Agrafena's language: Alutiiq

Agrafena was probably a member of the southern branch of Eskimo which has gone by a number of names, as found in the following listing for her language at the SIL Ethnologue Web site on the Internet, and illustrated further by Dr. Michael Krauss' discussion in the quote at the bottom of this page. This is the same language spoken by Agrafena's Children of Nanwalek, Alaska.

YUPIK, PACIFIC GULF (ALUTIIQ, SUGPIAK ESKIMO, SUGPIAQ ESKIMO, CHUGACH ESKIMO, KONIAG-CHUGACH, SUK, SUGCESTUN, ALEUT, PACIFIC YUPIK, SOUTH ALASKA ESKIMO) [EMS] 600 speakers out of 3,000 population (1990 L.D. Kaplan). Alaska Peninsula, Kodiak Island, Alaskan coast from Cook Inlet to Prince William Sound. Eskimo-Aleut, Eskimo, Yupik, Alaskan. Most speakers are middle-aged or older. English is used as second language. Bible portions 1848.

In the book The Languages of Native America: Historical and Comparative Assessment, edited by Lyle Campbell and Marianne Mithun, Austin: University of Texas Press, 1979, pages 814-816), Dr. Michael Krauss of the Alaska Native Language Center at the University of Alaska Fairbanks says of this branch of Eskimo:

Pacific Gulf Yupik

This group of dialects deserves the status of a separate language from Central Alaskan Yupik [N.B. spoken in Bethel and the surrounding western area of Alaska], though there is much mutual intelligibility between the border dialects on the Bristol Bay coast of the Alaska Peninsula. There are several important isoglosses at the border, and certainly there is little mutual intelligibility between the Chugach dialects and the central dialects of Central Yupik.

Naming this language presents a problem. Popularly the people are called and now call themselves Aleuts [N.B. and this has been historically true of those of us in Ninilchik who spoke of our Native ancestry], an inheritcance from Russian days. Along with the name they also share with the Aleutian Aleuts the Russian religion and Russian surnames as part of their identity. Their adaptation of the term in their language is Alutiiq [l:tq], which according to the consensus of local opinion is perhaps the best term for the language. Another is Sugcestun [sxtstun] [N.B. which it is called by our relatives in Nanwalek], their own (adverbial) term for their language ( [from the word for] 'like people'). Used by Krauss on his 1974 map of the native peoples and languages of Alaska was Sugpiaq, parallel in construction to Yupik and Inupiaq, but the people in question often disapproved of the term as a name for themselves because it is now obsolescent in that idiomatic sense, meaning now only 'genuine people'. Other terms sometimes used in the litreature are Suk (local form of the shibboleth, for 'person'), and the obvious Pacific Gulf Yupik, though the people do not readily accept identification with Yupiks or Eskimos.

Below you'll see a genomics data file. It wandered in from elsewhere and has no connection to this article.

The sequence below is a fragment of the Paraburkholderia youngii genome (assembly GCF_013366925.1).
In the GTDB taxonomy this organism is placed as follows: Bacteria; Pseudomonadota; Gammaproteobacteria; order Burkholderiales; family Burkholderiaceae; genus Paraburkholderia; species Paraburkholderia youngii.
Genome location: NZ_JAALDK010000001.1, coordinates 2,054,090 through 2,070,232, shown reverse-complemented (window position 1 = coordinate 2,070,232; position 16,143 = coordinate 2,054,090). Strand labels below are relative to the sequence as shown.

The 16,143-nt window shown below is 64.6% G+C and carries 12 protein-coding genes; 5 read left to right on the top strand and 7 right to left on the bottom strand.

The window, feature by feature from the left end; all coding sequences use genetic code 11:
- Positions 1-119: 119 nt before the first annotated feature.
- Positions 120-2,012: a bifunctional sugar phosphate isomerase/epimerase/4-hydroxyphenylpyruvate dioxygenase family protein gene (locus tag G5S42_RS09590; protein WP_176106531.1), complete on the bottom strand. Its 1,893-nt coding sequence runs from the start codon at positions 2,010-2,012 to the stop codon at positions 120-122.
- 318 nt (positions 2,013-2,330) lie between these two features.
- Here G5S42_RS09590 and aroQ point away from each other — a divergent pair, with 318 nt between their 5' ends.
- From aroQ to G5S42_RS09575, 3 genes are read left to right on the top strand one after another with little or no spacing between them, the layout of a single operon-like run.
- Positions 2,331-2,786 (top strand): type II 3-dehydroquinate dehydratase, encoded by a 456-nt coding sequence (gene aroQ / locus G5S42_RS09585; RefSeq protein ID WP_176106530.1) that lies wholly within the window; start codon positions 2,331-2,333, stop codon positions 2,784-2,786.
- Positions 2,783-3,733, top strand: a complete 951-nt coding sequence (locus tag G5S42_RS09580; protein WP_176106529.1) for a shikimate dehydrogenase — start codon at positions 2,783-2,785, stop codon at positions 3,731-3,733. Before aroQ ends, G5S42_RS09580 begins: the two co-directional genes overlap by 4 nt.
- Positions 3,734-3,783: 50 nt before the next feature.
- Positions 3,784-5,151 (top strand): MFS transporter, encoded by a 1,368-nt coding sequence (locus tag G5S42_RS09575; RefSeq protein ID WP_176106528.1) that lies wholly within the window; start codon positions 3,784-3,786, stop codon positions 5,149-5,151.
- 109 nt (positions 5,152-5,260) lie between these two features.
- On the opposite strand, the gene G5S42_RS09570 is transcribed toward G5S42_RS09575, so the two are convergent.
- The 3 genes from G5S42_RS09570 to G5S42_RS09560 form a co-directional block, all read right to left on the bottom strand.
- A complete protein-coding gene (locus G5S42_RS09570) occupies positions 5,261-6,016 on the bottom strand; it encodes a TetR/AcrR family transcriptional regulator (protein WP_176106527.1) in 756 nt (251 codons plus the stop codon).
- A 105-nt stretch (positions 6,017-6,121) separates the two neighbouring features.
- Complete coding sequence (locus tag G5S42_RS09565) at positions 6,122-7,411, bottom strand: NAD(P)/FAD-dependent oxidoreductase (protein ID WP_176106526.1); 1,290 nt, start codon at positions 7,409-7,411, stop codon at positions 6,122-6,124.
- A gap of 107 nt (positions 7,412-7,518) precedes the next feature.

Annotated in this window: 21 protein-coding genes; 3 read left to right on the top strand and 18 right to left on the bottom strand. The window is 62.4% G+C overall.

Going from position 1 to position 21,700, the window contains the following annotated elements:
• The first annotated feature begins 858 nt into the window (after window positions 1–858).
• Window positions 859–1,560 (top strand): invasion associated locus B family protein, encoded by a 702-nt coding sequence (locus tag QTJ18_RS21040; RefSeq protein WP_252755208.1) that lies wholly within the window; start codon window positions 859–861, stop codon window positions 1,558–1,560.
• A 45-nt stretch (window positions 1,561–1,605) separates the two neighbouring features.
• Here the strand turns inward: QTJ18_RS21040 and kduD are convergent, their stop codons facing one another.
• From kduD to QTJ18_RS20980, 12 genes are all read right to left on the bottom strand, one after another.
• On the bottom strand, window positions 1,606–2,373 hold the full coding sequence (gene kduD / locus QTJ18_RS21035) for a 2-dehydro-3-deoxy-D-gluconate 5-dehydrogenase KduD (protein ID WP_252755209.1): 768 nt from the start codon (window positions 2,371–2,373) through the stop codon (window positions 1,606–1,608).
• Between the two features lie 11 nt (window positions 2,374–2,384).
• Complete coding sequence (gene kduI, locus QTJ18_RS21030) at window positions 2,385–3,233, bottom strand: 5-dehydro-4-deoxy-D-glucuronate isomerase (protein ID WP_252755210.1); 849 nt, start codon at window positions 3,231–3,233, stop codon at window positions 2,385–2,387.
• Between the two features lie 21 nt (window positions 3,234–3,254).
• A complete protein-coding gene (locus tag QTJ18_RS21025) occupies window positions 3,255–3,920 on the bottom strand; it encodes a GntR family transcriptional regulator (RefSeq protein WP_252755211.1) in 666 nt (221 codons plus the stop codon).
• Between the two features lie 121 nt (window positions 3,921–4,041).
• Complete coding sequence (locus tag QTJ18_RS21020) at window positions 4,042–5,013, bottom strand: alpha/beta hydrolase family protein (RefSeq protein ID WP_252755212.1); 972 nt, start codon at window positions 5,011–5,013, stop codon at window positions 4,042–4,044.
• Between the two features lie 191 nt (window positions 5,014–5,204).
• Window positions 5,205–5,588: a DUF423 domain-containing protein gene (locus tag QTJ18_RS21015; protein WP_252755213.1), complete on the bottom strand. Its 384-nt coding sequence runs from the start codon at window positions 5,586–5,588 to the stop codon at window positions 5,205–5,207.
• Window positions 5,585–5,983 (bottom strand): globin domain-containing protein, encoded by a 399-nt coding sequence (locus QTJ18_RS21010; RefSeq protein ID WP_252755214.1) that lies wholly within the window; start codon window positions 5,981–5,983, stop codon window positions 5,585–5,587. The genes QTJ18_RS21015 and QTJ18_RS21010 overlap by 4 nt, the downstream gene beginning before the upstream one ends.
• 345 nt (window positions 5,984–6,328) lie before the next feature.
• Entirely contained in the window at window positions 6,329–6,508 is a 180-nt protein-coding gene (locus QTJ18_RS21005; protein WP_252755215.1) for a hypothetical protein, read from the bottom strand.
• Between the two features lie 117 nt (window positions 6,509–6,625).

Of about 3,000 people who belong to this group, only about 1,000 speak the language. Almost everywhere the children speak English only.

The language, for which a promising printed Cyrillic church literature began in 1848, suffered the lapse of a century of nearly total silence in the literature until work began in 1971 by Derenty Tabios of Port Graham and the linguist Jeff Leer. By that time, as in the case of Aleutian Aleut, in only one small village, English Bay [N.B. now known as Nanwalek] on the Kenai Peninsula, were any small children still speaking the language. By1978 even this is only marginally true. Since the beginning of bilingual education programs there in 1972, after the establishment of a practical Roman orthography by Leer and Tabios, Carl Anahonak, Mike Sam, Doris Lind, Thomas Phillips, Steven Tanape, Feona Sawden, Arthur Moonin, and others have produced about 40 school texts in the language, some in the Koniaq dialect, but more in the Chugach.


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